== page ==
Updating online property content

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Traditionally, students in campus-based courses retain ownership of that which they produce under principles of academic freedom.With MOOCs, however, course takers may not be considered “students,” but rather as “users,” as they do not receive academic credit or pay tuition and are not enrolled at the institution offering the course.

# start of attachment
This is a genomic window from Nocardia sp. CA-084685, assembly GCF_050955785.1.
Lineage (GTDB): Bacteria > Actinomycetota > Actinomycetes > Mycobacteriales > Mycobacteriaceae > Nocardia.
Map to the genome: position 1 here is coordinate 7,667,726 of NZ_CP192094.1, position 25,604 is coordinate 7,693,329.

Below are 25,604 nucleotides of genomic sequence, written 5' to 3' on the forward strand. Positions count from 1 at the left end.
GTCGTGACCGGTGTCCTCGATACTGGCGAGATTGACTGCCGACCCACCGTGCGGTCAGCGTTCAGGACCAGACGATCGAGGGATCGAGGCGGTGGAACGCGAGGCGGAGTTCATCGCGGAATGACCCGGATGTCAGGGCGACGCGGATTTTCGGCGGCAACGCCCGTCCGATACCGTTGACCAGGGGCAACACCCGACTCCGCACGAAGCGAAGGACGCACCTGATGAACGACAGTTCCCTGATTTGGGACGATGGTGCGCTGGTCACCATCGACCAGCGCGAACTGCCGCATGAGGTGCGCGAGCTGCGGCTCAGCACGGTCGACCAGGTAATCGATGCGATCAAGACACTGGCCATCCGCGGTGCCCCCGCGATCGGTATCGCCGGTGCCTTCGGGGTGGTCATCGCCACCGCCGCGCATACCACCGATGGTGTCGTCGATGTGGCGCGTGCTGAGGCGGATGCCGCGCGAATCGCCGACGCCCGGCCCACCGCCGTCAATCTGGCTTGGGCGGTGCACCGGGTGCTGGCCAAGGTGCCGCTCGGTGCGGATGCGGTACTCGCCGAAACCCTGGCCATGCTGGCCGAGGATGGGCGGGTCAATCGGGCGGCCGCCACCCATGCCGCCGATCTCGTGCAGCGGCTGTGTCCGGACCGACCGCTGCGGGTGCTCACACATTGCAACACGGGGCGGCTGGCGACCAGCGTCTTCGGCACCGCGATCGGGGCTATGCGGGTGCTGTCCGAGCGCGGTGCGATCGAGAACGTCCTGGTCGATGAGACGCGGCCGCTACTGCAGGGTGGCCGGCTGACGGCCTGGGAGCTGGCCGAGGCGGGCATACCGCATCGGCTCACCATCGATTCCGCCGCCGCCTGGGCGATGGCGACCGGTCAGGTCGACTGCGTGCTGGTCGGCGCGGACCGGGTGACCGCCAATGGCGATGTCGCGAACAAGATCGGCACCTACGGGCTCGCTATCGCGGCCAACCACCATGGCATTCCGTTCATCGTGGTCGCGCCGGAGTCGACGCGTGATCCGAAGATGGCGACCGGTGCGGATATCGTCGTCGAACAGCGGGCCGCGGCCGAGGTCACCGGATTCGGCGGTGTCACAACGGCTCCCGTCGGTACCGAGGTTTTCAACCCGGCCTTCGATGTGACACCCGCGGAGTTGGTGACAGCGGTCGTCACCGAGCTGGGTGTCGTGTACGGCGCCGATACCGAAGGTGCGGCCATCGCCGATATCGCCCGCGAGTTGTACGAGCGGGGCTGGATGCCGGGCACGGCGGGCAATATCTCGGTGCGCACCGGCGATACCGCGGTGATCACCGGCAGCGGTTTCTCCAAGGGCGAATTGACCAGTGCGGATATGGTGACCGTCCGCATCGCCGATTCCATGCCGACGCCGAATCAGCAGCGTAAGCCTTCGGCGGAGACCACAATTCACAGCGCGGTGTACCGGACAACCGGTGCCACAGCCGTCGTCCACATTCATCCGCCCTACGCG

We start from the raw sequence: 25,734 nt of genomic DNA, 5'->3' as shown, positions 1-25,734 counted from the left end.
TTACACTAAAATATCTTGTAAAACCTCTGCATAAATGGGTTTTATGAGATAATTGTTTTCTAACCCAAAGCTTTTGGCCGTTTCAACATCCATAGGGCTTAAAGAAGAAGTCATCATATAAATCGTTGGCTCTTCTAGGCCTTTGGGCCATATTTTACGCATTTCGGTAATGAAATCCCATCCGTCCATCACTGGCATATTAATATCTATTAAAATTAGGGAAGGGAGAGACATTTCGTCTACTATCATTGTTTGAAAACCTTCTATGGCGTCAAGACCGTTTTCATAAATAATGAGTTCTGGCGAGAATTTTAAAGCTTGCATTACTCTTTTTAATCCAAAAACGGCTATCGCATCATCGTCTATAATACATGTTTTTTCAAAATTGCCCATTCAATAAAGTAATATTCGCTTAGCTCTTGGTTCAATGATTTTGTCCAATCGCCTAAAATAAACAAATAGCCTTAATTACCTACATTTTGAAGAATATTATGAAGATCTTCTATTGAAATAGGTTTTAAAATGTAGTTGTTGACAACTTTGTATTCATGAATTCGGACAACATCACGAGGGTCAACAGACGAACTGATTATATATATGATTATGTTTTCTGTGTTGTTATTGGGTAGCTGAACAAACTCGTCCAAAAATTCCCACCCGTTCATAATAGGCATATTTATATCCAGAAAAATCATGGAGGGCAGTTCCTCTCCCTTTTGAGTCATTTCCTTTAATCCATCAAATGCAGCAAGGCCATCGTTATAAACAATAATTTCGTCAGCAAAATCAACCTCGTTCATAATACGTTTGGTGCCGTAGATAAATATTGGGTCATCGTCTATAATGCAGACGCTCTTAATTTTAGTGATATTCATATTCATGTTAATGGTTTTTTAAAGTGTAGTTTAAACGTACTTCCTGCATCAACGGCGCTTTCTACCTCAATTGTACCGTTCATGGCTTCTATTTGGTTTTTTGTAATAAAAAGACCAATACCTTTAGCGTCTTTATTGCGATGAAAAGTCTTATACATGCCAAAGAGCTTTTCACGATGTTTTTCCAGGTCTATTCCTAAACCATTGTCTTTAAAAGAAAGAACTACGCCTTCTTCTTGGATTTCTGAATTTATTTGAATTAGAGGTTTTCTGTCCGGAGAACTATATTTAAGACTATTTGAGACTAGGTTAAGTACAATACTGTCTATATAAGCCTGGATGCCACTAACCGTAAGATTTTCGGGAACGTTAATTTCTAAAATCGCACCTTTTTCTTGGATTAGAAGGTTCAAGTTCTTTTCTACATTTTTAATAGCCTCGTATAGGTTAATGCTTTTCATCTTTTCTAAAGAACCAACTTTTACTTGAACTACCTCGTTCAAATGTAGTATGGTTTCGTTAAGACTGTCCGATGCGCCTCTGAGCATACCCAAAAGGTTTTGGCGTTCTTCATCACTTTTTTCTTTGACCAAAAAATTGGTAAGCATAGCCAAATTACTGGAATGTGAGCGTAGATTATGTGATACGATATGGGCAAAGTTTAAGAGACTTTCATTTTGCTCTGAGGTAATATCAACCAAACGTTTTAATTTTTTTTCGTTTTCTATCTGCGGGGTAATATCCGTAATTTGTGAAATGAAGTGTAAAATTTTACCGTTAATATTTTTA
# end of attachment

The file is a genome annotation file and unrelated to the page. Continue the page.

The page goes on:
The higher education institution often serves as the identifying brand attracting students to a unique selection of courses.The very nature of MOOCs tends to thwart the usual categories of higher education.Even among other non-campus-based learning systems, MOOCs’ open-access policy, their no-fee or low-fee cost structure, their disconnection from academic credit, and their unlimited enrollment make them seem like an entirely new species of postsecondary education.The fair use of copyrighted materials by third parties in an educational setting is a complex issue.Application of the fair use doctrine varies based on a series of factors, including how the third-party materials are displayed and whether they are used in a classroom setting or over the Internet.

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